served to show the great sanitary improvements made by the government of Japan since it had taken possession of that island.
Italy.—In spite of the fact that Italy, during 1911, had to supply three different expositions of its own, namely: Rome, Turin and Florence, it found means of erecting and supplying a pavilion of its own in Dresden. The six groups into which the exhibits were divided were arranged in very good taste, giving and making a rather artistic impression. The exhibits were for the most part statistical and graphic.
Austria.—Austria's pavilion was one of the largest and perhaps the richest of all the foreign pavilions erected at the exposition. It represented a multum in parvo of the whole subject of hygiene and no simple description could do it justice; we must refer to the special catalogue find guide, published by the administration, for a detailed list of the exhibits and of the distinguished names of their contributors, as well as the corps of managers who had charge of this pavilion.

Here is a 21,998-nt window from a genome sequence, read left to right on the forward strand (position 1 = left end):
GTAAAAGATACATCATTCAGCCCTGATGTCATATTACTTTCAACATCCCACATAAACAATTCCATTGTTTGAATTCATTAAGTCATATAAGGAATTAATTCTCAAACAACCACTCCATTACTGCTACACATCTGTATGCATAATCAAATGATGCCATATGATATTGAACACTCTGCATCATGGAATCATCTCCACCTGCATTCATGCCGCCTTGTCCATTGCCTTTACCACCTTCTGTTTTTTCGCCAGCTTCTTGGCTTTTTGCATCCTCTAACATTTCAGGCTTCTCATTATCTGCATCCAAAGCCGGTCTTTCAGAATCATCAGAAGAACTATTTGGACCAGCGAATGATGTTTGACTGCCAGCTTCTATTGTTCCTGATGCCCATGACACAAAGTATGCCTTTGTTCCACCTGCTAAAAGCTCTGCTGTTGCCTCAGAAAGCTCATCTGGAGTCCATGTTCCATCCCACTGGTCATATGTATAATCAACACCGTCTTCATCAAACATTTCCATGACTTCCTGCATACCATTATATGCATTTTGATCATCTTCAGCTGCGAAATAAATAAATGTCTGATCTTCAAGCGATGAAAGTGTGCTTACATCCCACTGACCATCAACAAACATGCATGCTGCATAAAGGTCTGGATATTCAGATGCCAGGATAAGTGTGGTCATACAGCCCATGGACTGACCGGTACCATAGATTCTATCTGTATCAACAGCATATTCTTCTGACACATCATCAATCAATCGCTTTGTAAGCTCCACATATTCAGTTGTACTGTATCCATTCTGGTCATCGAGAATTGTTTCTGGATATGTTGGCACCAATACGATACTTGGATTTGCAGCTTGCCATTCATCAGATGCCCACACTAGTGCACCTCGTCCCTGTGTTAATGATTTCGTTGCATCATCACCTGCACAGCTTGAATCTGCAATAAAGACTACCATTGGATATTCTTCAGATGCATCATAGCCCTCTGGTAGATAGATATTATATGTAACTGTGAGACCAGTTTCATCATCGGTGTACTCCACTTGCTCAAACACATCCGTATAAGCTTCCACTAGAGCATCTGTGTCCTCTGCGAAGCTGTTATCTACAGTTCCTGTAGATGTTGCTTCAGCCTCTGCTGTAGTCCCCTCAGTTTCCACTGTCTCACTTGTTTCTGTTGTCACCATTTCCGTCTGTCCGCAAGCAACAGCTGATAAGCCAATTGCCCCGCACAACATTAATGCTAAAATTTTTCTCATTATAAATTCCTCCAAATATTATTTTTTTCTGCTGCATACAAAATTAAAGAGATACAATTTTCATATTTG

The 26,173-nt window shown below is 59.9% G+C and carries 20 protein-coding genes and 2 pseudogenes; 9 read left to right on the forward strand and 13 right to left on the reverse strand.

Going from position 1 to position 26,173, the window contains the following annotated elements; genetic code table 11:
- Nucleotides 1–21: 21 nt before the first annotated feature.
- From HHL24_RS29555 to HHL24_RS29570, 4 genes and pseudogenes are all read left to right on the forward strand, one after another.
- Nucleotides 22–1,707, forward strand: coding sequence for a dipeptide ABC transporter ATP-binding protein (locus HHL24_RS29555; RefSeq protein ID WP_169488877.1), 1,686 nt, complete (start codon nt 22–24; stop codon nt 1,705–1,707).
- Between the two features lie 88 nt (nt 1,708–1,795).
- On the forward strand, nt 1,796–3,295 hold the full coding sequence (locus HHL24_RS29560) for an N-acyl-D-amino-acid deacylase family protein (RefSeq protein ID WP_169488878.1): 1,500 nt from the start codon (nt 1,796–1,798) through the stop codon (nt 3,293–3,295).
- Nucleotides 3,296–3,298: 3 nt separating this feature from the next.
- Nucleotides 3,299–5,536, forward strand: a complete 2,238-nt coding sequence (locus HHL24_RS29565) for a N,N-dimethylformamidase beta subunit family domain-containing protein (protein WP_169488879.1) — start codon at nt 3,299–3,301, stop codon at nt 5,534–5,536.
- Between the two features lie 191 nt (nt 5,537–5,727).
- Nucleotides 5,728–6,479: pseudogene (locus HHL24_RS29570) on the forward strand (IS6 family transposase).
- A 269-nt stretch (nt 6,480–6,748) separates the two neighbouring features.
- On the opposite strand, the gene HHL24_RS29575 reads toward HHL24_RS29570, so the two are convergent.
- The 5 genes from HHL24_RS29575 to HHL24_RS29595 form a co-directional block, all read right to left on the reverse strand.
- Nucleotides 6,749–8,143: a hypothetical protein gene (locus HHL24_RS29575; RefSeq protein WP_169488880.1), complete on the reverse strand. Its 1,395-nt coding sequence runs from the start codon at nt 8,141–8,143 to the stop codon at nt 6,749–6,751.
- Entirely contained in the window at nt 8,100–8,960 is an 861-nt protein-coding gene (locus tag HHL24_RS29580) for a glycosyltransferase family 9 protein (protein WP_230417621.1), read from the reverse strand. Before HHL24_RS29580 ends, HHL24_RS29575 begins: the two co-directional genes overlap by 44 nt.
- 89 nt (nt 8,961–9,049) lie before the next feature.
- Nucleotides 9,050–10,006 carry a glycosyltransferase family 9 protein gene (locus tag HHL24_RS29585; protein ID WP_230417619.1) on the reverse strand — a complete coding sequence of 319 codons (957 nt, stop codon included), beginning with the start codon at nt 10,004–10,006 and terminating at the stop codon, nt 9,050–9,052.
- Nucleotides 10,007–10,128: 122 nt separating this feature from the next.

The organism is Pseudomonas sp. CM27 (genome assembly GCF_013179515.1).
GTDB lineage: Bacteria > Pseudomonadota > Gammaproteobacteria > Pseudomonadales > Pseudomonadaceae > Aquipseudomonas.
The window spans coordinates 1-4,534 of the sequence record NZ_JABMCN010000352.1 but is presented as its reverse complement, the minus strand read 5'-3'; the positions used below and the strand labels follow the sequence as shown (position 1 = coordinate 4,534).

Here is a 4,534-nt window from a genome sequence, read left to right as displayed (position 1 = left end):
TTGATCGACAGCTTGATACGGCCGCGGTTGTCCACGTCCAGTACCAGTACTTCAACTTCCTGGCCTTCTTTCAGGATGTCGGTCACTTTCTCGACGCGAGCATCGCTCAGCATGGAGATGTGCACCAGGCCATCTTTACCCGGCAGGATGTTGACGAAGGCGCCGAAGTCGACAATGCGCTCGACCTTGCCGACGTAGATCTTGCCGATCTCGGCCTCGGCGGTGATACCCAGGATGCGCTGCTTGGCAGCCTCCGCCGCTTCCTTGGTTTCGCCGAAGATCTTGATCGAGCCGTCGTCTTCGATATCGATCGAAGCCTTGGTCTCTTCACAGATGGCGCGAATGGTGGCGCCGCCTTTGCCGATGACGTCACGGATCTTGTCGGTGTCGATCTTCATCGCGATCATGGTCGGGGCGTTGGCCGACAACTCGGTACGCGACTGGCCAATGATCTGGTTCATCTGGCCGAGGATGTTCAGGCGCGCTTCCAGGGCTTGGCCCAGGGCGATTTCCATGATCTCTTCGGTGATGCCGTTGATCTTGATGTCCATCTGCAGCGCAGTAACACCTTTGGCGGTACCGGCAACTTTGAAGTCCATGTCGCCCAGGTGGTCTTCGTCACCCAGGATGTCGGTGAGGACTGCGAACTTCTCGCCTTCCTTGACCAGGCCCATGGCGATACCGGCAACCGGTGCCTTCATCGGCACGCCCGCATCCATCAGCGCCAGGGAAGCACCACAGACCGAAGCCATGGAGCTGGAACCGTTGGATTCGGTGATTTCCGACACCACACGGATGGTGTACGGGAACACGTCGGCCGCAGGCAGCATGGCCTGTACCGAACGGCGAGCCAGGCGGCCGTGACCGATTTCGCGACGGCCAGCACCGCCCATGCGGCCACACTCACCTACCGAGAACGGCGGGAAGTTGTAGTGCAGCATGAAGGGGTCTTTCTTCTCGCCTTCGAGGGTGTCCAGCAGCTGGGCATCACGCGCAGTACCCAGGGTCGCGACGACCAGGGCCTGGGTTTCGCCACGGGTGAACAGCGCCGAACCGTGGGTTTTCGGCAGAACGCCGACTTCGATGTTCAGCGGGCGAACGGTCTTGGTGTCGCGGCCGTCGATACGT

Russia.—Russia had been one of the first foreign countries declaring its readiness to erect a special pavilion at Dresden. The pavilion is a two-story structure designed by Professor Pokrowsky, St. Petersburg, and forms perhaps the largest foreign pavilion. As regards the contents, we can only repeat what was said of the Austrian pavilion, namely, that they covered the whole subject of hygiene.
Switzerland.—The exhibitions in the Swiss pavilion were divided into ten chief and three special groups, extending over the entire field of hygiene. .These exhibits served to place the small republic in the front rank of hygienic countries and reflect the greatest credit on its national committee of 100 and its executive committee, of which Drs.